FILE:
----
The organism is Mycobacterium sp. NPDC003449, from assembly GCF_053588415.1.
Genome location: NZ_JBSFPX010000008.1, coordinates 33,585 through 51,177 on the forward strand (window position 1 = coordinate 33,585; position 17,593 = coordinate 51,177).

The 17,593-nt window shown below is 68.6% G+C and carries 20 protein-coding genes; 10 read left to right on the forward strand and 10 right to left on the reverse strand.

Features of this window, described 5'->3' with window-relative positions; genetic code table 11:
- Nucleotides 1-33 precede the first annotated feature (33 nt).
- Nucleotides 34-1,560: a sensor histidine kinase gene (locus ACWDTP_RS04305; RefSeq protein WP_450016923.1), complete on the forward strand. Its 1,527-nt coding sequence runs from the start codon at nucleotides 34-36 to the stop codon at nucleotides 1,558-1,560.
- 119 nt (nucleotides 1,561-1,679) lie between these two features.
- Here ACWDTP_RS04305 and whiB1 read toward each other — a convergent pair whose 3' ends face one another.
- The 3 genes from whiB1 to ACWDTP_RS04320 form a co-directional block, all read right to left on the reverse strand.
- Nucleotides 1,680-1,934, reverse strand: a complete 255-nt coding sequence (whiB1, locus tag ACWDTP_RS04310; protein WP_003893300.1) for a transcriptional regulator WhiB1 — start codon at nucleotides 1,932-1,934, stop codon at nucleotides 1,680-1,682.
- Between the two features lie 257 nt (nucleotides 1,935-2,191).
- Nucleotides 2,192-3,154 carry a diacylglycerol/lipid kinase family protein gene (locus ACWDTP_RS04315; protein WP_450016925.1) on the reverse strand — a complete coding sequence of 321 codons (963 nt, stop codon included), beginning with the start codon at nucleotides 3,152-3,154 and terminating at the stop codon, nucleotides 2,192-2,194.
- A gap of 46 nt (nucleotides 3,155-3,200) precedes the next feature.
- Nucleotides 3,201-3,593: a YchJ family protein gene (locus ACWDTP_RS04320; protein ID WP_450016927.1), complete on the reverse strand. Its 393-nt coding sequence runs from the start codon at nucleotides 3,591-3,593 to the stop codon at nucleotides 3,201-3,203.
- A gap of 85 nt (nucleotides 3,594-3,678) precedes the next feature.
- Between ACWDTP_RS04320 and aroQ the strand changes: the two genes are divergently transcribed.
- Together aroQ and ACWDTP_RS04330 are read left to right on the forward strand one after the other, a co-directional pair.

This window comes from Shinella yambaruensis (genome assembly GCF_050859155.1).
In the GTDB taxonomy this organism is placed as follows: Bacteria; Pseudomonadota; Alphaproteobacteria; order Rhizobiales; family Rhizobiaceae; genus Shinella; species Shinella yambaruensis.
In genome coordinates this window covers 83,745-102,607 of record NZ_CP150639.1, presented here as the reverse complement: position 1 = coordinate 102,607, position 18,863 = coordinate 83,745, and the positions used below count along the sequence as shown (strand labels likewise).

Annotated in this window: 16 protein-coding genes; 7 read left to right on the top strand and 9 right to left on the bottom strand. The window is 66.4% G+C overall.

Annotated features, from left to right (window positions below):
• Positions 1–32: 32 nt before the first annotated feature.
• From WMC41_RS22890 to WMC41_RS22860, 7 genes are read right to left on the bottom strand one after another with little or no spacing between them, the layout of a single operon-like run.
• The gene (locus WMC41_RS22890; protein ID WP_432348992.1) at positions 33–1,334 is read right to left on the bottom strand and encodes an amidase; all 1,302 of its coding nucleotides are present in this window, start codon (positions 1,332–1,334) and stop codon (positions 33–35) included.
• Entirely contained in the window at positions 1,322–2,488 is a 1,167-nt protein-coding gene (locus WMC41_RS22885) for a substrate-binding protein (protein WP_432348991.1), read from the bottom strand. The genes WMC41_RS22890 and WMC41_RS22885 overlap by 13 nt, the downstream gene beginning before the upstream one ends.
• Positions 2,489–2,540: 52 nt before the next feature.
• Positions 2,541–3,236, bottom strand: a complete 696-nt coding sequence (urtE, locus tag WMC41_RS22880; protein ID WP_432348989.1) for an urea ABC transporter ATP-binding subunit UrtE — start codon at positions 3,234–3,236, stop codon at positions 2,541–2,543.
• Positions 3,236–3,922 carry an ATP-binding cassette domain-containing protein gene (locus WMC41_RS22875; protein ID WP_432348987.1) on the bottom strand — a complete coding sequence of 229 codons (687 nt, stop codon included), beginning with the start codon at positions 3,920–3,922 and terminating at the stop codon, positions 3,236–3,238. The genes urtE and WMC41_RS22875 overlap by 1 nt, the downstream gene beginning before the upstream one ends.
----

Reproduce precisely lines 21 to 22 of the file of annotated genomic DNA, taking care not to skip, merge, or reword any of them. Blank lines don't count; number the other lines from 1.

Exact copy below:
Annotated in this window: 16 protein-coding genes; 7 read left to right on the top strand and 9 right to left on the bottom strand. The window is 66.4% G+C overall.

Annotated features, from left to right (window positions below):